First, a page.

GPS Cycle and Walking Routes

Blorenge Walk

7 miles (12 km)

This challenging walk takes you around this prominent hill in the southeastern corner of the Brecon Beacons National Park. The hill is located near Abergavenny and rises to a height of 561m (1,841ft).
This popular walk starts at the car park next to Keeper's pond and follows footpaths across the hill before climbing to the summit. There are fabulous views of the Usk Valley, Sugarloaf Mountain and Skirrid Fawr. You'll also pass through the Punchbowl on the eastern side of the hill. This delightful area has a large pond and woodland which attracts a wide variety wildlife.
If you're interested in more hill climbing in the area then Sugarloaf Mountain and Skirrid Fawr are also easily reachable from Abergavenny.

Blorenge OS Map - Mobile GPS OS Map with Location tracking

Blorenge Open Street Map - Mobile GPS Map with Location tracking

Pubs/Cafes

Head into Blaenavon and you could reward yourself with post walk refreshments at the splendid The Butterflies Bar and Kitchen. The historic gastropub dates all the way back to 1832 and has a delightful interior. The food is of a high quality with steaks that are renowned in the area. They have even won an award for “best steaks and grills” in South East Wales. There are two restaurant areas including a lovely Garden Room with views onto the courtyard and the large walled garden. The Cwtch room is part of the original 19th century pub and includes a cosy fire and log burner. You can find them in the town centre at 31 Old Queen Street with a postcode of NP4 9PN.

Further Information and Other Local Ideas

On the western slopes of the mountain you'll find the delightful Keepers Pond. The small lake is a popular place for easy walks, wild swimming and picnics. It's a nice place to rest and relax after your climb.
The hill can also be climbed from nearby Blaenavon by following footpaths north from the town. You can explore the town on the circular Blaenavon Walk. The area is a UNESCO World Heritage Site which includes a fascinating industrial museum and a wonderful heritage steam railway. You could catch the railway south and visit Pontypool where there's the extensive Pontypool Park to visit. You can also pick up the Monmouthshire and Brecon Canal here and follow it to the popular Goytre Wharf.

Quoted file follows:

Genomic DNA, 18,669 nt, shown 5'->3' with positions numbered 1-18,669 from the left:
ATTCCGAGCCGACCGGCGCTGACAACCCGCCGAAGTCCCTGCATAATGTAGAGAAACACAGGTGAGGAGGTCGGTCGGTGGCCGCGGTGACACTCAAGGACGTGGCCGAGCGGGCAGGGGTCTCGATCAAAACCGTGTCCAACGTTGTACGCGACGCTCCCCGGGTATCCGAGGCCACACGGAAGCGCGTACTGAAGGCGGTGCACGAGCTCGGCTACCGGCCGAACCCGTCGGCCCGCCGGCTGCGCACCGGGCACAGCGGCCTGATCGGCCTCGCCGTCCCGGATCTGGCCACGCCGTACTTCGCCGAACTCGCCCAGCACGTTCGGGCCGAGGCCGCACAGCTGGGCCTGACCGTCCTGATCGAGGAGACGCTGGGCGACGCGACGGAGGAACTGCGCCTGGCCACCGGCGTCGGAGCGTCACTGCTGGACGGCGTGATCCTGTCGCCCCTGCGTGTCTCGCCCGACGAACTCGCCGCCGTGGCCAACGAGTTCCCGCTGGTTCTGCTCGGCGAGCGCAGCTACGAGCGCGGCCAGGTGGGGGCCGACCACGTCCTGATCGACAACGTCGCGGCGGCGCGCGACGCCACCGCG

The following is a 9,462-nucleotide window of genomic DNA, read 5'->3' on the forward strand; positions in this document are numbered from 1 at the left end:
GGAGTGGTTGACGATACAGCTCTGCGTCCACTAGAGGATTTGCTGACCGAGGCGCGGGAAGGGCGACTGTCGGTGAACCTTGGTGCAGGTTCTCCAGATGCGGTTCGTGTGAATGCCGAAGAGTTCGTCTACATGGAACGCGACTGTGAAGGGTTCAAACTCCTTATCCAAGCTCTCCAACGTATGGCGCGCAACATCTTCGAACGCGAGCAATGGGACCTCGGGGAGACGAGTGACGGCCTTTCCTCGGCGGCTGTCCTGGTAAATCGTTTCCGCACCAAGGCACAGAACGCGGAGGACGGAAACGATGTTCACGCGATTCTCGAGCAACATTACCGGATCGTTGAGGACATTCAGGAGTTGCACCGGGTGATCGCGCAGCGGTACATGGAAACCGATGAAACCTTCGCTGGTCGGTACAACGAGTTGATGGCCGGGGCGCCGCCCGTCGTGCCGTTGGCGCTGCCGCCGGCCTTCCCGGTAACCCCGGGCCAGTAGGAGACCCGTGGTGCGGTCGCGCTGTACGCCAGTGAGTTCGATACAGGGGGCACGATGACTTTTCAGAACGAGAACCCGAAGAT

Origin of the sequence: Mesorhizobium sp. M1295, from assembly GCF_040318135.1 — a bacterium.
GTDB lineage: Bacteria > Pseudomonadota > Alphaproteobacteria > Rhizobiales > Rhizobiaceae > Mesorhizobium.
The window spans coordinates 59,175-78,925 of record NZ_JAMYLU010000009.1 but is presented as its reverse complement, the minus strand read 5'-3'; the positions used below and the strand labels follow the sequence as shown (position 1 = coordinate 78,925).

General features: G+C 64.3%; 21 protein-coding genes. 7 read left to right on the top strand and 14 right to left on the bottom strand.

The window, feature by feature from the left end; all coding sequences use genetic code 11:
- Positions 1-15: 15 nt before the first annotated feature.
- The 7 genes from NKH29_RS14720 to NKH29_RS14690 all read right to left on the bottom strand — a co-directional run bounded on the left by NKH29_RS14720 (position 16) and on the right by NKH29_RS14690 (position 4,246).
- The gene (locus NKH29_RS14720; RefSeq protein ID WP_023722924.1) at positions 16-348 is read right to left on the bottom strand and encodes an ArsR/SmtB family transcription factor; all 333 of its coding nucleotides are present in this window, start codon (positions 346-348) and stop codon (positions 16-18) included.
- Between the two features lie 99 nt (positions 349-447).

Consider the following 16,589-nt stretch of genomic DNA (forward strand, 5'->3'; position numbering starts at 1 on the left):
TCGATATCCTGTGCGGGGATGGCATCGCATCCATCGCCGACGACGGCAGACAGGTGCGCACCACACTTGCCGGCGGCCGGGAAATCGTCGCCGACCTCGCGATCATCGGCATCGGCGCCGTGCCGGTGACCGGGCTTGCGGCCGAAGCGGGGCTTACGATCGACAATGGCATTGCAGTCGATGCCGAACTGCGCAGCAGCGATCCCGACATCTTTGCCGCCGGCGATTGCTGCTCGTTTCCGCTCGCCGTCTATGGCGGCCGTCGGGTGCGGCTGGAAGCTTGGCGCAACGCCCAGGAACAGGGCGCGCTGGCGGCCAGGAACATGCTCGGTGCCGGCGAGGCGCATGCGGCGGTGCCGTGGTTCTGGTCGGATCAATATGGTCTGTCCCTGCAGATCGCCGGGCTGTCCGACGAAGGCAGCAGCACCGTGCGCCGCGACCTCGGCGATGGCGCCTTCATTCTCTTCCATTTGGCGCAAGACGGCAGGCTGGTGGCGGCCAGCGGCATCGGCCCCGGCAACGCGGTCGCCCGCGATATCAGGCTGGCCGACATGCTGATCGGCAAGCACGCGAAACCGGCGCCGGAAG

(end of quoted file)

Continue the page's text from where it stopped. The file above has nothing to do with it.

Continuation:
Just to the west you'll find the splendid Clydach Gorge. The scenicsteep-sided valley is where the River Clydach flows to the River Usk. Near here there's also the pretty Gilwern Wharf where there's some lovely scenery and a fine canalside pub.
For more walking ideas in the area see the Brecon Beacons Walks page.

Photos

Path to Blorenge - geograph.org.uk - 492266

Path to Blorenge

Blorenge - geograph.org.uk - 43232

Blorenge and the Usk valley near Abergavenny, viewed from where the footpath enters Caer Wood on the southern slopes of Ysgyryd (Skirrid) Fawr

Lawns and the Blorenge - geograph.org.uk - 1773939

Lawns and the Blorenge. Trees frame lawns dotted with daisies in Linda Vista Gardens. The Blorenge mountain makes a scenic background. Keywords: grass, clouds, landscape, scenery

Footpath leading to the Punchbowl, Blorenge - geograph.org.uk - 1086521

Footpath leading to the Punchbowl, on Blorenge. The path bends to the left and descends steeply down to the Punchbowl

The very edge of the Blorenge - geograph.org.uk - 158132

The very edge of the Blorenge. The humps and bumps at the edge of the Blorenge are the remains of intense industrial activity from 100 years ago. The view can be spectacular, Skirrid visible middle distance.

Summit cairn on Blorenge - geograph.org.uk - 284902

Summit cairn on Blorenge. The distinctive top of the Sugar Loaf is in the middle distance.

Keeper's Pond - geograph.org.uk - 1369687

View north-east across the Keeper's Pond to the west of the mountain. It appears suspended in mid-air but drains steeply down the valley from the far end. At 475m above sea level, it provides great views across the Usk Valley towards the cone of the Sugarloaf Mountain on the other side. The pond was built around 1824 to provide water for the Garn Ddyrys Forge near Govilon in the valley below. It is probably known by this name as it was near the house of the Earl of Abergavenny's gamekeeper. Its Welsh name of Pen-ffordd-goch, translates as 'head of the red road', probably a reference to the red sandstone which was used in the construction of the mountain road to Govilon.

Elevation Profile

Video

GPS Files

GPX File

Blorenge.gpx (On Desktop:Right Click>'Save As. On Ipad/Iphone:Click and hold>Share>Save to Files')

Memory Map Route

Blorenge.mmo (On Desktop:Right Click>'Save As. On Ipad/Iphone:Click and hold >Share>Save to Files)